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Obama: Blocking Deal Damages US Credibility
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Obama: Blocking Deal Damages US Credibility

US President Barack Obama warned Congress on Wednesday that rejecting the Iran nuclear deal would damage the US credibility and increase the likelihood of more war in the Middle East.

Besides challenging opponents at home, Obama cast Israeli Prime Minister Benjamin Netanyahu as an isolated international opponent of the historic accord, saying, "I do not doubt his sincerity, but I believe he is wrong," the AP reported.

The agreement would require Iran to limit parts of its nuclear program for about a decade in exchange for sanctions relief. Netanyahu and some critics in the US say the deal will not curb Iran's nuclear activities, which Tehran says are entirely for peaceful purposes, in the long run.

Obama's blunt remarks, in an hour-long address at American University, were part of an intense lobbying campaign by the White House ahead of Congress' vote next month to either approve or disapprove the international agreement. Opponents of the agreement have streamed to Capitol Hill to make their case, and they have spent tens of millions of dollars on advertisements.

The stakes are high, Obama said, stressing, "America's credibility as the anchor of the international system" is on the line.

"The choice we face is ultimately between diplomacy and some form of war," Obama said.

Obama's diplomatic overtures to Iran, a centerpiece of his foreign policy agenda, have put him at odds with Republicans and some Democrats, as well as with Netanyahu, who has campaigned vigorously against the deal.

He linked critics of the deal to those who pushed for the invasion of Iraq in 2003, a conflict now widely considered a mistake.

"I have repeatedly challenged anyone opposed to this deal to put forward a better, plausible alternative," he said. "I have yet to hear one. What I've heard instead are the same types of arguments that we heard in the run-up to the Iraq war."

Drawing on more distant history, Obama said the Iran deal was in line with America's long tradition of "strong, principled diplomacy" with adversaries, including the former Soviet Union. He spoke at the same university where John F. Kennedy called for Cold War diplomacy and nuclear disarmament.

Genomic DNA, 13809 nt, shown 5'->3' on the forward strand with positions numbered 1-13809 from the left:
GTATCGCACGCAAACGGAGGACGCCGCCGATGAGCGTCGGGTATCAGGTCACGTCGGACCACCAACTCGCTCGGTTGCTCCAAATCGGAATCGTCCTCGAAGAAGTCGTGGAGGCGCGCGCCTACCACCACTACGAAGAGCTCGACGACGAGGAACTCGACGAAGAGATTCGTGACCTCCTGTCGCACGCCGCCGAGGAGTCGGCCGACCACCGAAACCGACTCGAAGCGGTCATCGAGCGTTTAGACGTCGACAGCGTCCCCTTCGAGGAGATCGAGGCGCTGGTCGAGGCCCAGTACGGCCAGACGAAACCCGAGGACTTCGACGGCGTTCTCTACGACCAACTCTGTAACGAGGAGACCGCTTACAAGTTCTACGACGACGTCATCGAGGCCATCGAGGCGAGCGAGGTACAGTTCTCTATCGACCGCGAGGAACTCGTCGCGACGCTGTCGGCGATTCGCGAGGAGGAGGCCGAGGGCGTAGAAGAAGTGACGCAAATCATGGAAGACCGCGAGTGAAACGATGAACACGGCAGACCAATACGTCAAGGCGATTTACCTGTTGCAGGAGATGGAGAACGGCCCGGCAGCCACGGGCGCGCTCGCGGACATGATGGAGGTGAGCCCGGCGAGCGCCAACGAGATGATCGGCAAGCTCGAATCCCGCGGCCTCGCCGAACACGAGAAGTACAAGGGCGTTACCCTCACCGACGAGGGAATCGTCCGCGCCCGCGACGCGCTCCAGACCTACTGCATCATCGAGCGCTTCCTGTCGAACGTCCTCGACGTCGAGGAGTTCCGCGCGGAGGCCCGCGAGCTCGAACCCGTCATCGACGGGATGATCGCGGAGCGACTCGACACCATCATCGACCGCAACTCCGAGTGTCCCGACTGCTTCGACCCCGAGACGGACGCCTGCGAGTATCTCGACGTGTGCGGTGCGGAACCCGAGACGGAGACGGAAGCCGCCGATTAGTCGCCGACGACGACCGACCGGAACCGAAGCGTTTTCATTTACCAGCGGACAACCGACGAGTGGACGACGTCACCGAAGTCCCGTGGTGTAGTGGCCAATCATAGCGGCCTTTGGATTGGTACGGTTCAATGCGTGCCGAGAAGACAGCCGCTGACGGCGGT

The White House is preparing for the likelihood that lawmakers will vote against the deal and is focusing its lobbying efforts on getting enough Democrats to sustain a presidential veto. Only one chamber of Congress is needed to sustain a veto and keep the deal in place.

***Blows for White House  

Meanwhile, Obama's hopes of preserving the deal were dealt a setback when Chuck Schumer, one of the top Democrats in the US Senate, said he would oppose the agreement, Reuters reported.

Schumer's opposition, announced in a lengthy statement on Thursday, could pave the way for more of Obama's fellow Democrats to come out against the pact.

The New York senator is among the most influential Jewish lawmakers in the United States. He was the first Senate Democrat to announce his opposition to the agreement.

Another influential Jewish lawmaker, US Representative Eliot Engel, the top Democrat on the House of Representatives Foreign Affairs Committee, also said on Thursday he would oppose the nuclear pact.

Schumer insisted he was not influenced by party or politics and had not been pressured.

"Advocates on both sides have strong cases for their point of view that cannot simply be dismissed. This has made evaluating the agreement a difficult and deliberate endeavor, and after deep study, careful thought and considerable soul-searching, I have decided I must oppose the agreement and will vote yes on a motion of disapproval."

Republicans would need at least 13 Democrats in the Senate and 44 in the House to vote against Obama to muster the two-thirds majorities in both chambers needed to override a veto. So, while Thursday's announcements are a blow to the president, opponents of the deal still face an uphill battle to enact a disapproval resolution.

Several Democrats in both the House and Senate have already come out in favor of the nuclear deal, including Nancy Pelosi, the House Democratic leader. Schumer's colleague from New York, US Senator Kirsten Gillibrand, announced her support on Thursday.

 

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